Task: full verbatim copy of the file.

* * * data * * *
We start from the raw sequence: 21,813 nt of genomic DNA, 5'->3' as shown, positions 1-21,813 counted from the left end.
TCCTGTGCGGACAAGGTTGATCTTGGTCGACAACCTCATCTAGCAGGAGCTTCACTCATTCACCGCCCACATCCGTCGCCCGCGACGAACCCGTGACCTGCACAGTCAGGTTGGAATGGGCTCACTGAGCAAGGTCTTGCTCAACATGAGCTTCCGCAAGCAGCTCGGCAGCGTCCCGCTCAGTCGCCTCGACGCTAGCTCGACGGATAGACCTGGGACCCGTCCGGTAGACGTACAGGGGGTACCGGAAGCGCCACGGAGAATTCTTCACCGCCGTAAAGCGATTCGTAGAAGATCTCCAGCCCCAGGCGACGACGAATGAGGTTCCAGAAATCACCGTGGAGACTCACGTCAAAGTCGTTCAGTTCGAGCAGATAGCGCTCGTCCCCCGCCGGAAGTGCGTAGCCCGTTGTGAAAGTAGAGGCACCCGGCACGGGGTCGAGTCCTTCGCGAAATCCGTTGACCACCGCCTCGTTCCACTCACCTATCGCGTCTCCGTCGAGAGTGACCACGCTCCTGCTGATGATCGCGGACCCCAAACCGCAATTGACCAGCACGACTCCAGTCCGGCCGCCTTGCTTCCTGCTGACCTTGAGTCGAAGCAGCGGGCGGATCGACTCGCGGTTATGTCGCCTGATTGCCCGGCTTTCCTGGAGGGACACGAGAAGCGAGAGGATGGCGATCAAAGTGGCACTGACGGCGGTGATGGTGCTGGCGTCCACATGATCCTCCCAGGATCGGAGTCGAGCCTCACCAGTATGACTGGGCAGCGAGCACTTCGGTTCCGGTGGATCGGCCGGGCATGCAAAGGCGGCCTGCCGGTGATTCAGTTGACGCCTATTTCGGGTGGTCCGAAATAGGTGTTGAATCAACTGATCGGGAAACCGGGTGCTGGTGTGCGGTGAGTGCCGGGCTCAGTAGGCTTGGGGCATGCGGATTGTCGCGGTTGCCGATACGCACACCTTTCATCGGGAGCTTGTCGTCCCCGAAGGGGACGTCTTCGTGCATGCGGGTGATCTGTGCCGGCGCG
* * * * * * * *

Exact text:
We start from the raw sequence: 21,813 nt of genomic DNA, 5'->3' as shown, positions 1-21,813 counted from the left end.
TCCTGTGCGGACAAGGTTGATCTTGGTCGACAACCTCATCTAGCAGGAGCTTCACTCATTCACCGCCCACATCCGTCGCCCGCGACGAACCCGTGACCTGCACAGTCAGGTTGGAATGGGCTCACTGAGCAAGGTCTTGCTCAACATGAGCTTCCGCAAGCAGCTCGGCAGCGTCCCGCTCAGTCGCCTCGACGCTAGCTCGACGGATAGACCTGGGACCCGTCCGGTAGACGTACAGGGGGTACCGGAAGCGCCACGGAGAATTCTTCACCGCCGTAAAGCGATTCGTAGAAGATCTCCAGCCCCAGGCGACGACGAATGAGGTTCCAGAAATCACCGTGGAGACTCACGTCAAAGTCGTTCAGTTCGAGCAGATAGCGCTCGTCCCCCGCCGGAAGTGCGTAGCCCGTTGTGAAAGTAGAGGCACCCGGCACGGGGTCGAGTCCTTCGCGAAATCCGTTGACCACCGCCTCGTTCCACTCACCTATCGCGTCTCCGTCGAGAGTGACCACGCTCCTGCTGATGATCGCGGACCCCAAACCGCAATTGACCAGCACGACTCCAGTCCGGCCGCCTTGCTTCCTGCTGACCTTGAGTCGAAGCAGCGGGCGGATCGACTCGCGGTTATGTCGCCTGATTGCCCGGCTTTCCTGGAGGGACACGAGAAGCGAGAGGATGGCGATCAAAGTGGCACTGACGGCGGTGATGGTGCTGGCGTCCACATGATCCTCCCAGGATCGGAGTCGAGCCTCACCAGTATGACTGGGCAGCGAGCACTTCGGTTCCGGTGGATCGGCCGGGCATGCAAAGGCGGCCTGCCGGTGATTCAGTTGACGCCTATTTCGGGTGGTCCGAAATAGGTGTTGAATCAACTGATCGGGAAACCGGGTGCTGGTGTGCGGTGAGTGCCGGGCTCAGTAGGCTTGGGGCATGCGGATTGTCGCGGTTGCCGATACGCACACCTTTCATCGGGAGCTTGTCGTCCCCGAAGGGGACGTCTTCGTGCATGCGGGTGATCTGTGCCGGCGCG